Do you find your sales pipeline to be a meaningless statistic? Many early-stage companies find that their pipeline has a poor correlation to revenue. As they grow, they discover that pipeline growth rate is much larger than the revenue growth rate, or the percentage of pipeline closed each quarter is less than 15%. This leads to uncomfortable board conversations and promises that despite a poor quarterly outcome, pipeline statistics are on the up and up. This talk track gets old after a couple of quarters and indicates a larger problem – that you could be measuring your pipeline the wrong way. You could be tracking your sales team’s progress versus the buyer’s!
Look at these pipeline definitions/stages. Are yours similar?
Many companies use a similar pipeline. Let’s look at what is being tracked: Lead, Qualified, Survey Demo, etc. What do these have in common? They are tracking the motions of the seller, not the buyer. The seller has led, qualifies, demos, and proposes. Why are we tracking the seller’s actions? The seller is not making the decision or paying for the purchase! We need to track the buyer’s actions. More specifically we need to track the buyer actions related to their increased preference to purchase from us.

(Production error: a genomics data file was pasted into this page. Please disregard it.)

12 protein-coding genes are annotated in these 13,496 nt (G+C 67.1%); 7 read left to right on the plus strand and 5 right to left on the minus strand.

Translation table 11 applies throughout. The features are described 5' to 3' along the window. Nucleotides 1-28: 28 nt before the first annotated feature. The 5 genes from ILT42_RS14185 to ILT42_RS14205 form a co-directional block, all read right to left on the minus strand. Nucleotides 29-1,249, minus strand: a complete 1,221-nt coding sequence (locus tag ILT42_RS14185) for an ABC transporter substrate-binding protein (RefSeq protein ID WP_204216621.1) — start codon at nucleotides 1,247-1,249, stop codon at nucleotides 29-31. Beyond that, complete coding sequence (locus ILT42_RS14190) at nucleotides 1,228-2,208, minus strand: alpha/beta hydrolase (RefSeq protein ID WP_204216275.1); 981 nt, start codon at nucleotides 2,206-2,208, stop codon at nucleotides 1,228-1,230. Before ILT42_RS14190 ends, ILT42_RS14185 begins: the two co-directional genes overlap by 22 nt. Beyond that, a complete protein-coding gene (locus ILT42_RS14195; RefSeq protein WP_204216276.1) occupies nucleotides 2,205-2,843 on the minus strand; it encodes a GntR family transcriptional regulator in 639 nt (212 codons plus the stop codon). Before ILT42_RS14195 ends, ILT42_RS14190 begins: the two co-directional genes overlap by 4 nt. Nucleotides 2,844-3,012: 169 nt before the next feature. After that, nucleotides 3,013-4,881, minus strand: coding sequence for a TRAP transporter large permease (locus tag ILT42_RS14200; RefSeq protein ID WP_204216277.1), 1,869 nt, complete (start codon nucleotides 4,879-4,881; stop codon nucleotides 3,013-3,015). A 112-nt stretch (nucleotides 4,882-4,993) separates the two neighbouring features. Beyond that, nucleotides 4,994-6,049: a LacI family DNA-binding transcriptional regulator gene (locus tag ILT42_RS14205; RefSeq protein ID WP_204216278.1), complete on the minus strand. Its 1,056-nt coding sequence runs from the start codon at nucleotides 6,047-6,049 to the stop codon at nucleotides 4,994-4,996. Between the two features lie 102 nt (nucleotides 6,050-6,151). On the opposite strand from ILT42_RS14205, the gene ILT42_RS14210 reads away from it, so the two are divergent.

How do we do this? We create rules that are based upon the buyer’s demonstrated preference for our solution as measured by their words or actions. We refer to these as “Customer Verifiable Outcomes”. A good example is: “Buyer has stated they have selected our solution for purchase”. Note that the buyer is the subject of the sentence and the action they have taken to show increased commitment is that they have “stated they have selected our solution for purchase”. Now we see where the customer is in their “buying cycle” versus our “sales cycle”. We create rules for each pipeline stage that must be satisfied to move to the next pipeline stage. Here is a simplified example:
With this approach, you will have a pipeline that is statistically valid, with a much better correlation between pipeline and revenue. Be forewarned that when you make the initial switch, you will see your pipeline shrink or “move to the left” as your salespeople move leads to earlier stages. Remember that it is more important to have an accurate pipeline than to have an inflated pipeline. Imagine a sales process where time is spent strategizing the next steps to win customers, not merely understanding what’s real. Here, the pipeline is based on concrete buyer data pulled from buyer signals, not the gut feeling of the salesperson, making it an accurate measure of your pipeline progress.
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Brad Milner, TechCXO, email@example.com